babaie-pic"A Class-F CMOS Oscillator"

Research lead: Masoud Babaie. An oscillator topology demonstrating an improved phase noise performance is proposed in this paper. It exploits the time-variant phase noise model with insights into the phase noise conversion mechanisms. The proposed oscillator is based on enforcing a pseudo-square voltage waveform around the LC tank by increasing the third-harmonic of the fundamental oscillation voltage through an additional impedance peak. This auxiliary impedance peak is realized by a transformer with moderately coupled resonating windings. As a result, the effective impulse sensitivity function (ISF) decreases thus reducing the oscillator’s effective noise factor such that a significant improvement in the oscillator phase noise and power efficiency are achieved. A com-prehensive study of circuit-to-phase-noise conversion mechanisms of different oscillators’ structures shows the proposed class-F exhibits the lowest phase noise at the same tank’s quality factor and supply voltage. The prototype of the class-F oscillator is im- plemented in TSMC 65-nm standard CMOS. It exhibits average phase noise of 136 dBc/Hz at 3 MHz offset from the carrier over 5.9–7.6 GHz tuning range with figure-of-merit of 192 dBc/Hz. The oscillator occupies 0.12 mm while drawing 12 mA from 1.25 V supply. [IEEE Xplore link (Open Access)] .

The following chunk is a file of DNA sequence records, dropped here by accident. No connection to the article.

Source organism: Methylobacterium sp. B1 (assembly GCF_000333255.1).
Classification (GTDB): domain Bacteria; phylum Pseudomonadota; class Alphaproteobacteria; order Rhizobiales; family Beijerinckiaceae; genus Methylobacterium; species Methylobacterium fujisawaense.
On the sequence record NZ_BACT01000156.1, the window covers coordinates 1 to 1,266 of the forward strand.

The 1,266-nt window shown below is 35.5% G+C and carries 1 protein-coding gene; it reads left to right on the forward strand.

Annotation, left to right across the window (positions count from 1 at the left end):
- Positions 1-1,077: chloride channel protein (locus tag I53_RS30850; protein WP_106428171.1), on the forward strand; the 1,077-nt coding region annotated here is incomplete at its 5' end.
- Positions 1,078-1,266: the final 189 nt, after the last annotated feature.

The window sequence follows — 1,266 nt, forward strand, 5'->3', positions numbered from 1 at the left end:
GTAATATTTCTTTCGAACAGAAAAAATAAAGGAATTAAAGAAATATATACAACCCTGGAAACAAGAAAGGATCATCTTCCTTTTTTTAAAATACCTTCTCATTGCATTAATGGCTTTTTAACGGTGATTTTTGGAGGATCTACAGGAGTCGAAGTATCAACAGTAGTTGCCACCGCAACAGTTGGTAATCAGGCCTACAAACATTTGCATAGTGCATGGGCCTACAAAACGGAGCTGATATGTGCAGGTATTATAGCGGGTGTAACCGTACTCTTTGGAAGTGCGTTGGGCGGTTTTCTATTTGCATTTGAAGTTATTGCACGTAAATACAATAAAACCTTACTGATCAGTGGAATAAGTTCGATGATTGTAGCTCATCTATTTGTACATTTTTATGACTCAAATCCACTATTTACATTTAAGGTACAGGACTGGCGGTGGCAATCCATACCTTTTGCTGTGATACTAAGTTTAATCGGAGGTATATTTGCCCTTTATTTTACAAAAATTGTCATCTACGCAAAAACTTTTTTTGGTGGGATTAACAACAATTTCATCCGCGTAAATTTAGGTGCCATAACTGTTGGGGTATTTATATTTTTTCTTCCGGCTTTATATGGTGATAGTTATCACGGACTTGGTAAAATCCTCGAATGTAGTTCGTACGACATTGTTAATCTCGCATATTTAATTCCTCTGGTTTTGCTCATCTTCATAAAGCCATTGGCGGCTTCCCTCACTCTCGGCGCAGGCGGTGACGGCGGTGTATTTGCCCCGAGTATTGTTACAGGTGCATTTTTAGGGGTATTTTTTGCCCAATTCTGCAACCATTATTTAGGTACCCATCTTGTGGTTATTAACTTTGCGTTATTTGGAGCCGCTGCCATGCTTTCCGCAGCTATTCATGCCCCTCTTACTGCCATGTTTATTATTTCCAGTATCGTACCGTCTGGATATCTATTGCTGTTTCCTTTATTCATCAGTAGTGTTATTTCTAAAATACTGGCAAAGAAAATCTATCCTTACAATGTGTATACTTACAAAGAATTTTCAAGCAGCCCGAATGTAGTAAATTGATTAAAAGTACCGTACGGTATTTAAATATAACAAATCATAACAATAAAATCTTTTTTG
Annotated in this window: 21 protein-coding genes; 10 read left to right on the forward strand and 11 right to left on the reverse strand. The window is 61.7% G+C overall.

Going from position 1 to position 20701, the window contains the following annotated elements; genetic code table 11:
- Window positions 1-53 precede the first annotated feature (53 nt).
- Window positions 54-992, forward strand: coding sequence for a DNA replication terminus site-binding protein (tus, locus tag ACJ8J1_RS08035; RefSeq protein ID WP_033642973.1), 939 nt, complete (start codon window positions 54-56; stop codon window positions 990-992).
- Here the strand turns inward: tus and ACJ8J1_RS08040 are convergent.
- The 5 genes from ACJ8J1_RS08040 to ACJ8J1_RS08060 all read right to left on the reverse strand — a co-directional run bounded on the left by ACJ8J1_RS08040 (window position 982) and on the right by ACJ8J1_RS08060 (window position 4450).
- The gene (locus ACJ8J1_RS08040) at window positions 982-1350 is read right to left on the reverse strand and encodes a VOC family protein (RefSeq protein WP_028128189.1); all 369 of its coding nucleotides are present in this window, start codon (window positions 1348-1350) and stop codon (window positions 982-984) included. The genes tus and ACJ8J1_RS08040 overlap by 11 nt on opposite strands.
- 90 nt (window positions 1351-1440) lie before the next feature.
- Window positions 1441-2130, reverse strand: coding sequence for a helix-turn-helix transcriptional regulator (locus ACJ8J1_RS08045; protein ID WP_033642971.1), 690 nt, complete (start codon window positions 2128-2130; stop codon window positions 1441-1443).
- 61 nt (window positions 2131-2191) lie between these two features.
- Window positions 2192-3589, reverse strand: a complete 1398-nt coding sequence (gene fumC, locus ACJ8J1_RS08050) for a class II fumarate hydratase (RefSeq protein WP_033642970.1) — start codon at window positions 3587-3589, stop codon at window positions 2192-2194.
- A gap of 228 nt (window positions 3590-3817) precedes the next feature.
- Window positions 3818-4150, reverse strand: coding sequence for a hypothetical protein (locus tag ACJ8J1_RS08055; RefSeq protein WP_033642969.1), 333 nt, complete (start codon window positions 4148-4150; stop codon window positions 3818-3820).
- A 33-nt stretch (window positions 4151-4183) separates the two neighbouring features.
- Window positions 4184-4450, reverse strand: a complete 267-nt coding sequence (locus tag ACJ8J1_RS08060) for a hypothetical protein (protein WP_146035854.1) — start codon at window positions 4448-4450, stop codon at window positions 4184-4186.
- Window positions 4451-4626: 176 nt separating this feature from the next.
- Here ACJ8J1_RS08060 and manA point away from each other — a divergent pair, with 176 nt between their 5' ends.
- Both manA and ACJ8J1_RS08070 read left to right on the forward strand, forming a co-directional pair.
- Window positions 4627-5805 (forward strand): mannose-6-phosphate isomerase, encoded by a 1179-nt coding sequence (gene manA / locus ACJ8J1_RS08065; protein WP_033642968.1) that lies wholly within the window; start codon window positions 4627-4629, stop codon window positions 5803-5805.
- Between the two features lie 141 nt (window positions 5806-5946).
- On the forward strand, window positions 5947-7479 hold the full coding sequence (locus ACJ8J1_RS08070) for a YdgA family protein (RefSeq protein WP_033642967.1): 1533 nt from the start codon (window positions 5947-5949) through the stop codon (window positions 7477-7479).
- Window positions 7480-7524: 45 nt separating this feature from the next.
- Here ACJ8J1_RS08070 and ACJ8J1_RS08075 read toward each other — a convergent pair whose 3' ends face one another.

tohidian-pic "Dual-Core High-Swing Class-C Oscillator with Ultra-Low Phase Noise"

Research lead: Massoud Tohidian. An ultra-low phase noise oscillator is proposed. The basis of the proposed idea is that coupling a second oscillator core reduces the overall phase noise by 3 dB. For each core, a high-swing class-C oscillator is used to have the lowest phase noise. The oscillator is tunable from 4.07-4.91 GHz, drawing 39-59 mA from a 2.15 V power supply. The measured phase noise is -146.7 dBc/Hz and -163.1 dBc/Hz at 3 MHz and 20 MHz offset from a 4.07 GHz carrier, respectively. This is the lowest ever reported phase noise in bulk CMOS IC. This phase noise meets GSM900 normal basestation receiver and mobile station transmitter standards, which have the toughest phase noise requirements in cellular communications. [IEEE Xplore link]



madadi-pic "A 65nm CMOS High-IF Superheterodyne Receiver with a High-Q Complex BPF"

Research lead: Iman Madadi. A highly reconfigurable superheterodyne receiver that employs a 3rd-order complex IQ charge-sharing band-pass filter (BPF) for image rejection and 1st-order feedback based RF-BPF for channel selection filtering. The operating RF input frequency of the receiver is 500 MHz—1.4 GHz with varying high-IF range of 33—93 MHz. All the gain stages are merely inverter-based gm stages. The total gain of the receiver is 35 dB and in-band IIP3 at mid-gain is +10 dBm. The NF of the receiver is 6.7 dB, which is acceptable for the receiver without an LNA. The architecture is highly reconfigurable and follows the technology scaling. The RX occupies 0.47mm2 of active area and consumes 24.5mA at 1.2V power supply [IEEE Xplore link] .



 mehrpoo-pic "A Highly Selective LNTA Capable of Large-Signal Handling for RF Receiver Front-Ends"